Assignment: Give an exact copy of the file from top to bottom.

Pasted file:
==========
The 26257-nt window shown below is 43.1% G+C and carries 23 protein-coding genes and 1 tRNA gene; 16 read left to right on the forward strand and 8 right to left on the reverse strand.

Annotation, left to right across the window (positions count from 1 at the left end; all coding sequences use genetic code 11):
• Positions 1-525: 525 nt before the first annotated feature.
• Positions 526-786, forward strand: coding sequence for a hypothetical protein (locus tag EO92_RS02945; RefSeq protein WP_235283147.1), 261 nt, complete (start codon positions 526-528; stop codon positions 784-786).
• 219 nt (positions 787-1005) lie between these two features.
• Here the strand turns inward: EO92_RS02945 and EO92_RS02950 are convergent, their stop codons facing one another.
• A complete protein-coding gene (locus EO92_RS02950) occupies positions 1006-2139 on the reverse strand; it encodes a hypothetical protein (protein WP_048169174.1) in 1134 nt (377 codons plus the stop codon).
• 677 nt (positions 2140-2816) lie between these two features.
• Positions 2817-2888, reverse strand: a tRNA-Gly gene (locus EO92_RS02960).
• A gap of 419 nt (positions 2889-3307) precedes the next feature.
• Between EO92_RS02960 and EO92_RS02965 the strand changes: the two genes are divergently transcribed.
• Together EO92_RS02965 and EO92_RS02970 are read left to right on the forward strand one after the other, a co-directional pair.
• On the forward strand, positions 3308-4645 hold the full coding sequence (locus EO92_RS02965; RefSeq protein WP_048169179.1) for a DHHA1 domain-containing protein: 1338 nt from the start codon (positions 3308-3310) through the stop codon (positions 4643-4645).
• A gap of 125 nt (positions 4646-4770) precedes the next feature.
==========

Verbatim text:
The 26257-nt window shown below is 43.1% G+C and carries 23 protein-coding genes and 1 tRNA gene; 16 read left to right on the forward strand and 8 right to left on the reverse strand.

Annotation, left to right across the window (positions count from 1 at the left end; all coding sequences use genetic code 11):
• Positions 1-525: 525 nt before the first annotated feature.
• Positions 526-786, forward strand: coding sequence for a hypothetical protein (locus tag EO92_RS02945; RefSeq protein WP_235283147.1), 261 nt, complete (start codon positions 526-528; stop codon positions 784-786).
• 219 nt (positions 787-1005) lie between these two features.
• Here the strand turns inward: EO92_RS02945 and EO92_RS02950 are convergent, their stop codons facing one another.
• A complete protein-coding gene (locus EO92_RS02950) occupies positions 1006-2139 on the reverse strand; it encodes a hypothetical protein (protein WP_048169174.1) in 1134 nt (377 codons plus the stop codon).
• 677 nt (positions 2140-2816) lie between these two features.
• Positions 2817-2888, reverse strand: a tRNA-Gly gene (locus EO92_RS02960).
• A gap of 419 nt (positions 2889-3307) precedes the next feature.
• Between EO92_RS02960 and EO92_RS02965 the strand changes: the two genes are divergently transcribed.
• Together EO92_RS02965 and EO92_RS02970 are read left to right on the forward strand one after the other, a co-directional pair.
• On the forward strand, positions 3308-4645 hold the full coding sequence (locus EO92_RS02965; RefSeq protein WP_048169179.1) for a DHHA1 domain-containing protein: 1338 nt from the start codon (positions 3308-3310) through the stop codon (positions 4643-4645).
• A gap of 125 nt (positions 4646-4770) precedes the next feature.